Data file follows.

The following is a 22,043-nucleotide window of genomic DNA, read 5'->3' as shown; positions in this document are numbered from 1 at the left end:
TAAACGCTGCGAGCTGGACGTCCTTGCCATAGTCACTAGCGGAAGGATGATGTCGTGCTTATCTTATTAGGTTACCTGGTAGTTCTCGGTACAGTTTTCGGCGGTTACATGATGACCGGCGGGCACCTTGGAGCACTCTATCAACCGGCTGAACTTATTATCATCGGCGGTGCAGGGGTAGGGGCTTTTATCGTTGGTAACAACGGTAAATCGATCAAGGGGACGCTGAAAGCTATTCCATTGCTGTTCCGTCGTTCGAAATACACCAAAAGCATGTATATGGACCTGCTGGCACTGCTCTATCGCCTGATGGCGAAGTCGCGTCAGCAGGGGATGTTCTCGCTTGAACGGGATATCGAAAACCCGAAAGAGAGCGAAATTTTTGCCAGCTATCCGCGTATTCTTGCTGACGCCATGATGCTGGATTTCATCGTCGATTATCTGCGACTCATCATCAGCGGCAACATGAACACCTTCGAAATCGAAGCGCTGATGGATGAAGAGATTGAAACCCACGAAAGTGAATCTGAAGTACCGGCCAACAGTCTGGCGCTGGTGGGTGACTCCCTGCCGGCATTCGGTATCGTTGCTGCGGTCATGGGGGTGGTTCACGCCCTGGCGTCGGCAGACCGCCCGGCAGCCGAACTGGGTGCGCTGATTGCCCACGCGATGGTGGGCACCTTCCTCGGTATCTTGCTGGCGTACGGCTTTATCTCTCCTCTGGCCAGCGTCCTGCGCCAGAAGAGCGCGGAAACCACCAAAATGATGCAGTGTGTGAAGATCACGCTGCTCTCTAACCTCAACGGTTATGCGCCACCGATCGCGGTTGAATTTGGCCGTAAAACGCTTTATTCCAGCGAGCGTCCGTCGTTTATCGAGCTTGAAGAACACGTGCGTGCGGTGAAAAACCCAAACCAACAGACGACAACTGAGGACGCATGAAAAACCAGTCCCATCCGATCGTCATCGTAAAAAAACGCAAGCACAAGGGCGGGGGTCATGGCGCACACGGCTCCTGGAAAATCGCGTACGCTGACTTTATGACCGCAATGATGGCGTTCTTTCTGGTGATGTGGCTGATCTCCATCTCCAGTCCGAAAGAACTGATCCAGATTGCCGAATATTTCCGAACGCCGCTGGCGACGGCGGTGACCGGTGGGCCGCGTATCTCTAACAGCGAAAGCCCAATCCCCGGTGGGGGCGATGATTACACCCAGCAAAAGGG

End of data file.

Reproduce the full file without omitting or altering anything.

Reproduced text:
The following is a 22,043-nucleotide window of genomic DNA, read 5'->3' as shown; positions in this document are numbered from 1 at the left end:
TAAACGCTGCGAGCTGGACGTCCTTGCCATAGTCACTAGCGGAAGGATGATGTCGTGCTTATCTTATTAGGTTACCTGGTAGTTCTCGGTACAGTTTTCGGCGGTTACATGATGACCGGCGGGCACCTTGGAGCACTCTATCAACCGGCTGAACTTATTATCATCGGCGGTGCAGGGGTAGGGGCTTTTATCGTTGGTAACAACGGTAAATCGATCAAGGGGACGCTGAAAGCTATTCCATTGCTGTTCCGTCGTTCGAAATACACCAAAAGCATGTATATGGACCTGCTGGCACTGCTCTATCGCCTGATGGCGAAGTCGCGTCAGCAGGGGATGTTCTCGCTTGAACGGGATATCGAAAACCCGAAAGAGAGCGAAATTTTTGCCAGCTATCCGCGTATTCTTGCTGACGCCATGATGCTGGATTTCATCGTCGATTATCTGCGACTCATCATCAGCGGCAACATGAACACCTTCGAAATCGAAGCGCTGATGGATGAAGAGATTGAAACCCACGAAAGTGAATCTGAAGTACCGGCCAACAGTCTGGCGCTGGTGGGTGACTCCCTGCCGGCATTCGGTATCGTTGCTGCGGTCATGGGGGTGGTTCACGCCCTGGCGTCGGCAGACCGCCCGGCAGCCGAACTGGGTGCGCTGATTGCCCACGCGATGGTGGGCACCTTCCTCGGTATCTTGCTGGCGTACGGCTTTATCTCTCCTCTGGCCAGCGTCCTGCGCCAGAAGAGCGCGGAAACCACCAAAATGATGCAGTGTGTGAAGATCACGCTGCTCTCTAACCTCAACGGTTATGCGCCACCGATCGCGGTTGAATTTGGCCGTAAAACGCTTTATTCCAGCGAGCGTCCGTCGTTTATCGAGCTTGAAGAACACGTGCGTGCGGTGAAAAACCCAAACCAACAGACGACAACTGAGGACGCATGAAAAACCAGTCCCATCCGATCGTCATCGTAAAAAAACGCAAGCACAAGGGCGGGGGTCATGGCGCACACGGCTCCTGGAAAATCGCGTACGCTGACTTTATGACCGCAATGATGGCGTTCTTTCTGGTGATGTGGCTGATCTCCATCTCCAGTCCGAAAGAACTGATCCAGATTGCCGAATATTTCCGAACGCCGCTGGCGACGGCGGTGACCGGTGGGCCGCGTATCTCTAACAGCGAAAGCCCAATCCCCGGTGGGGGCGATGATTACACCCAGCAAAAGGG